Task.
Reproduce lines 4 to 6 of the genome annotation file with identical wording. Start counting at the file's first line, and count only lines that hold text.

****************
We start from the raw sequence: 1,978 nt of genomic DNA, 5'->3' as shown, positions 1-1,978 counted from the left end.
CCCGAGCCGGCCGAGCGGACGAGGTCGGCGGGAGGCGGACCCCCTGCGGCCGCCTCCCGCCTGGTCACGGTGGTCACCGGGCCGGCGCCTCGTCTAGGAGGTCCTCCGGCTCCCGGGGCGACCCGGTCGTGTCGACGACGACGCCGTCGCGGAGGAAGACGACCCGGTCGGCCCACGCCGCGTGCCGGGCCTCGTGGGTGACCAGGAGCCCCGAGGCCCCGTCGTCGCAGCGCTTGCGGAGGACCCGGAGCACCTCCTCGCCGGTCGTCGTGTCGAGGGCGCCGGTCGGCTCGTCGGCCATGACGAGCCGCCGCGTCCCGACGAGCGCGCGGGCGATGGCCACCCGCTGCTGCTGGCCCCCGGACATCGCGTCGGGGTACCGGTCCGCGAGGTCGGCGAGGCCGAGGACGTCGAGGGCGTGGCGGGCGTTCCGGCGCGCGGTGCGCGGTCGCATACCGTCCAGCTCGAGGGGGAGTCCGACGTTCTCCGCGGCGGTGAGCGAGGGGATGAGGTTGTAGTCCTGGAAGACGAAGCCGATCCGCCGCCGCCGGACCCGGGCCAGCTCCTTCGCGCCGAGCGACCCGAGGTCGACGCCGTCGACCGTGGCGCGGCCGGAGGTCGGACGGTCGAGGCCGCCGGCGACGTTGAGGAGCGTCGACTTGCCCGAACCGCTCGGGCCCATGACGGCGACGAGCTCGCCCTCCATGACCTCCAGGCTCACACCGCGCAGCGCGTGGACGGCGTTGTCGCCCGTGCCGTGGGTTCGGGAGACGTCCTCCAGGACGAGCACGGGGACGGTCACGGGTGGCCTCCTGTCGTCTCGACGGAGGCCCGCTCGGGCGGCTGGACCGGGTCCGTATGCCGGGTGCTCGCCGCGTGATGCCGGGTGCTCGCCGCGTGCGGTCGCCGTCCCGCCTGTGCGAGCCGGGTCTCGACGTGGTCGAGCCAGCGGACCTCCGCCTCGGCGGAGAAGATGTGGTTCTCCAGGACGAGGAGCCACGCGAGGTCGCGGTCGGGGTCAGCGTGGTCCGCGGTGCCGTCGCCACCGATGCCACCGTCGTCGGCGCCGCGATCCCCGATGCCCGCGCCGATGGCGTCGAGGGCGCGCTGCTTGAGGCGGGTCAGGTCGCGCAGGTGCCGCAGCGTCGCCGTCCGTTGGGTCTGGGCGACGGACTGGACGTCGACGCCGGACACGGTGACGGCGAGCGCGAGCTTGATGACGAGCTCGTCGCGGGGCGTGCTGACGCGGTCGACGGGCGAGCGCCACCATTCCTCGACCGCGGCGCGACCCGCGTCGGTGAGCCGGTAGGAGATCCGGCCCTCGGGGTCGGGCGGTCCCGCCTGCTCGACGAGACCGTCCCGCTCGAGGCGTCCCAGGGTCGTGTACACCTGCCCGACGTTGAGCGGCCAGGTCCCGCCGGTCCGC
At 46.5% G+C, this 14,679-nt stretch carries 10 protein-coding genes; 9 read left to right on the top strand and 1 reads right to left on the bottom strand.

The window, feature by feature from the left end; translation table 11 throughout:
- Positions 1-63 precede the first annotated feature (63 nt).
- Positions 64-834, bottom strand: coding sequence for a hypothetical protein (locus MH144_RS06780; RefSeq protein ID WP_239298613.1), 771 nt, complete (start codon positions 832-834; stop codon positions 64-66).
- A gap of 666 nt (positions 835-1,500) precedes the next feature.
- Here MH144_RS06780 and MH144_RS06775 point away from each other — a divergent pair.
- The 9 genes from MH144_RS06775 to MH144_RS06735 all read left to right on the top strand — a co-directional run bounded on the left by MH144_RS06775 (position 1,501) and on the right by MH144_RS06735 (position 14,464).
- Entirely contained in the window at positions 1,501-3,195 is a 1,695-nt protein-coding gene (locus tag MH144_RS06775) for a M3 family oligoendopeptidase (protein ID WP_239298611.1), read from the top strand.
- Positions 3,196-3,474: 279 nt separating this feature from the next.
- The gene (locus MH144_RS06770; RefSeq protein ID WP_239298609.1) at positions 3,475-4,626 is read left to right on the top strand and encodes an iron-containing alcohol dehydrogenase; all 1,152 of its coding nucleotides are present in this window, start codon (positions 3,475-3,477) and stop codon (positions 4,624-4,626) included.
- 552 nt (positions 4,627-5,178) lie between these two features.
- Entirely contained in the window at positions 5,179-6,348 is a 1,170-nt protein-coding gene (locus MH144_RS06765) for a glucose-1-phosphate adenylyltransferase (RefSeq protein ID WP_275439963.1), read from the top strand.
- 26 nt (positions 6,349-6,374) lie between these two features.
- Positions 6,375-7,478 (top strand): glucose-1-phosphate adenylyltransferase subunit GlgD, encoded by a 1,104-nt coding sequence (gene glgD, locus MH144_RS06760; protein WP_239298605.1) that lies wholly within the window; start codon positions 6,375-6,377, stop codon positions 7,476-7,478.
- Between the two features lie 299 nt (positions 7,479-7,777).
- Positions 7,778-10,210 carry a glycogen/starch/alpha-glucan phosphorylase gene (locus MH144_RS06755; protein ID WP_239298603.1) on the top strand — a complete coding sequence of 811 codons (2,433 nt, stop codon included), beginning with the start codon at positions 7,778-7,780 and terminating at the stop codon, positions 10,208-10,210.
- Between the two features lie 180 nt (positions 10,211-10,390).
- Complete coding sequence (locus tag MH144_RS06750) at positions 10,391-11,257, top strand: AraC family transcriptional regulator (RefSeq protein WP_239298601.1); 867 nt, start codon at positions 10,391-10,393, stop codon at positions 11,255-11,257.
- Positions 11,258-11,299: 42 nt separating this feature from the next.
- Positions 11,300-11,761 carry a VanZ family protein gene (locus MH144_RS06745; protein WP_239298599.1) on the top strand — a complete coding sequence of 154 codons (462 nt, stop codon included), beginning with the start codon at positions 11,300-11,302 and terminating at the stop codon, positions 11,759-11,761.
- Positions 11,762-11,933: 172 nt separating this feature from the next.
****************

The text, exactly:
The window, feature by feature from the left end; translation table 11 throughout:
- Positions 1-63 precede the first annotated feature (63 nt).
- Positions 64-834, bottom strand: coding sequence for a hypothetical protein (locus MH144_RS06780; RefSeq protein ID WP_239298613.1), 771 nt, complete (start codon positions 832-834; stop codon positions 64-66).